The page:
Sure, Dow 10,000 gives me goose bumps, too. But how soon we forget: It was only a few months ago that Dow 5,000 was on everyone's mind.

Optimism can be fleeting, Fools: Just because Dow 5,000 seems to be in the rearview mirror doesn't mean stocks won't plummet from here. In fact, the worst could still be ahead.

And history agrees.                                                                          

What goes up ...                     
The history of long-term market downturns is hideous. When times are bad, markets don't just get drunk with fear -- they start downing vodka shots of the stuff. When panic sets in, nobody wants to own stocks at any price. Investors' palms begin to sweat every time they watch CNBC. They bury their heads in the hope that the pain will go away. They throw in the towel and sell indiscriminately. Stocks hit the pavement and stay there not for months, but years.  

Don't believe me? Have a look at the average price-to-earnings ratio of the entire S&P 500 index over these three periods of market mayhem:


Average S&P 500 P/E Ratio







And while stocks have plummeted over the past year, so have corporate earnings: The S&P 500 currently trades at around 20 times earnings. Compare that with the above table, and it's pretty apparent that stocks could fall much, much further, just by returning to the lows around which they historically hover during downturns.

Assuming earnings stay flat, revisiting those historically low levels could easily mean a 50% decline from here. Easily. Now, I'm not predicting, warning, or forecasting -- I'm just taking a long look at history.

But what if it did happen? 
What would happen to individual stocks? Here's what a few popular names would look like trading at P/E ratios of 8:


Decline From Current Levels With P/E of 8

Microsoft (NASDAQ:MSFT)


JPMorgan Chase (NYSE:JPM)


Bank of America (NYSE:BAC)




Exxon Mobil (NYSE:XOM)


Visa (NYSE:V)


Johnson & Johnson (NYSE:JNJ)


Look scary? It is, dear Fools. And it could easily happen. It has in the past, and it'll probably happen again.        

If there's a silver lining, it's this: Falling back to such painful lows would be the opportunity of a lifetime. The only thing that pushes the average stock to such embarrassing levels is an overdose of panic, rather than a good reading on what the company might actually be worth.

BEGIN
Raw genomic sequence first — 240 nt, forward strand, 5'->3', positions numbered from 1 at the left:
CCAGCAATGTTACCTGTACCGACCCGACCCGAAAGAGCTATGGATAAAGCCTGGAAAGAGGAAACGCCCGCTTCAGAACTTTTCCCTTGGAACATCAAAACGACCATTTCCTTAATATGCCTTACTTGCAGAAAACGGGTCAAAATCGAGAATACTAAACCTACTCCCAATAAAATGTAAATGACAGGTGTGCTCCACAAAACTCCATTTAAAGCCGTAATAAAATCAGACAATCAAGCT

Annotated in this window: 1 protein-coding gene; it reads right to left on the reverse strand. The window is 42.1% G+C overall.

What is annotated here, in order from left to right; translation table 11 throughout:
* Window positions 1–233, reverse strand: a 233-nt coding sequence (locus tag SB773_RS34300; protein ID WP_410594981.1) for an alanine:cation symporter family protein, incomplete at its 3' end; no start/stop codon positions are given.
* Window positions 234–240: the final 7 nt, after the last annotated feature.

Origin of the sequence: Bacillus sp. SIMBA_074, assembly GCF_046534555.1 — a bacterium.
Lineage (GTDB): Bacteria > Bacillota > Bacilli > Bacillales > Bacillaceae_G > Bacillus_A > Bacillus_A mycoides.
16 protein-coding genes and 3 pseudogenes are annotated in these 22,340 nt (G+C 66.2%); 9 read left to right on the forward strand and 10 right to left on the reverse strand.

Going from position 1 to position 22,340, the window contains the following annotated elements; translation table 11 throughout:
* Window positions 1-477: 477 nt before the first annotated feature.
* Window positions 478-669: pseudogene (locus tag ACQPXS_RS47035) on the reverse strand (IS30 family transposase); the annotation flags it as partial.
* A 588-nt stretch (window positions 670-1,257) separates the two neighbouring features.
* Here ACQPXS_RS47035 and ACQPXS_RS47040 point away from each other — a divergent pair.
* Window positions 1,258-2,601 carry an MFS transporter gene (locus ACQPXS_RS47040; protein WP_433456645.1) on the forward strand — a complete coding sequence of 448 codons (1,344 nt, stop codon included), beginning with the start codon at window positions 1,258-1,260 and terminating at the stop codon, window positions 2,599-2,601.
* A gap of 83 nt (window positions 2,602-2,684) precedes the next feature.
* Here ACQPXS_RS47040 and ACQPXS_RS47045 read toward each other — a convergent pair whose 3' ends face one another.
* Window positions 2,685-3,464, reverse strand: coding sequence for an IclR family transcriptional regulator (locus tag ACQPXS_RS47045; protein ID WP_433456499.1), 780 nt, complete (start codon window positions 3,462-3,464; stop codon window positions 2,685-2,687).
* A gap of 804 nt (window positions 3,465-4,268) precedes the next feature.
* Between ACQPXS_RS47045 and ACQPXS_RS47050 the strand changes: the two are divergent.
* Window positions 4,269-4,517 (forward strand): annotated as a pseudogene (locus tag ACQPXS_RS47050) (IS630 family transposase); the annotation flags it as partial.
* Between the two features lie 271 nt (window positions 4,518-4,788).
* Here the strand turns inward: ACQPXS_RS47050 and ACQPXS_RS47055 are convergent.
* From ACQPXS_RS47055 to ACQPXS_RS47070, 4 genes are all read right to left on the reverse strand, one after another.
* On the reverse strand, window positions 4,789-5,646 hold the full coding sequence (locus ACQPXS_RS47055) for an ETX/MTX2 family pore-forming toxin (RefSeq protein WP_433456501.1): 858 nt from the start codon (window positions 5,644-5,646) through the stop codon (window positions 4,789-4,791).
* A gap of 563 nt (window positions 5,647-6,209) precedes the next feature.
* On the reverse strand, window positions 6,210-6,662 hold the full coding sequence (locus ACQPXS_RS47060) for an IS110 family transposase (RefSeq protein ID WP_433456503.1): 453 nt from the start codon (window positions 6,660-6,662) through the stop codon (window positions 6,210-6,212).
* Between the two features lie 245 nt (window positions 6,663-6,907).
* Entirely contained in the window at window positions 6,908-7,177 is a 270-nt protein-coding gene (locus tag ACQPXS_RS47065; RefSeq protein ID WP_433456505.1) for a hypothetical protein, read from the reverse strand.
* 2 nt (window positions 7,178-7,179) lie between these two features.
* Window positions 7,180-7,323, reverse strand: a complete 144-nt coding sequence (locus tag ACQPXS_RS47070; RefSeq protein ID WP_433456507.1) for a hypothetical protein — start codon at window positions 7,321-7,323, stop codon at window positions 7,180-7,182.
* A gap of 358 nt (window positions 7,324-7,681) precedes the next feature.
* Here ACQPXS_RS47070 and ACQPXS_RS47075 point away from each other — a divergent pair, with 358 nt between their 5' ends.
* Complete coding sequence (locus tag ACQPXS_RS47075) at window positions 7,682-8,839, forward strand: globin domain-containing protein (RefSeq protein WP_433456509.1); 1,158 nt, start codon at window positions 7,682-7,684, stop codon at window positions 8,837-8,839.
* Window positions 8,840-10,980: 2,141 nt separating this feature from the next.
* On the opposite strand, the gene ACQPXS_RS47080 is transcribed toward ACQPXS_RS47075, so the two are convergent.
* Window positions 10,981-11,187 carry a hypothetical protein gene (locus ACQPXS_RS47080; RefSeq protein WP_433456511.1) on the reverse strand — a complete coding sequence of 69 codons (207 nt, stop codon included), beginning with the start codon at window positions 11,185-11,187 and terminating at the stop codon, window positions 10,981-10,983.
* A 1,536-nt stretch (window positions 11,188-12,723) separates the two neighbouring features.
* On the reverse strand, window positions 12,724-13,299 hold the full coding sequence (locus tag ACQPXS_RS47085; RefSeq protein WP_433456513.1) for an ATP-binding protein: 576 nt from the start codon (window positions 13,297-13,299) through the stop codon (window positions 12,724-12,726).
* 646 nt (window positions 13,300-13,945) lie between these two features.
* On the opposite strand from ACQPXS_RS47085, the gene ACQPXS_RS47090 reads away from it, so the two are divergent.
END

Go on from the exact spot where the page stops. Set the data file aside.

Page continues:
Be brave 
As difficult as the past year has been, following the "this too will pass" philosophy really does work. No matter how bad it gets, things will eventually recover. The best days lie ahead. And those brave enough to dive in when no one else dares to touch stocks will end up scoring the multibagger returns.

Need proof? Think about the best times you could have bought stocks in the past: after the economy recovered from oil shocks in the '70s, after the magnificent market crash of 1987, after global financial markets seized up in 1998, and after the 9/11 attacks that shook markets to the core. As plainly obvious as it is in hindsight, the best buying opportunities come when investors are scared out of their wits and threaten to give up on markets altogether.

Pick what side you'd like to be on 
The next few years are likely to be quite a ride. On the other hand, the history of the market shows that gloomy, volatile periods also provide once-in-a-lifetime opportunities that can earn ridiculous returns as rationality gets back on track.

If you need a few stock ideas, our team at Motley Fool Inside Value is sifting through the market rubble to find those opportunities. To see what they're recommending right now, click here to try the service free for 30 days. There's no obligation to subscribe.

This article was originally published on Oct. 18, 2008. It has been updated.

Fool contributor Morgan Housel owns shares of Johnson & Johnson. Microsoft is a Motley Fool Inside Value recommendation. Johnson & Johnson is an Income Investor pick. The Fool has a disclosure policy.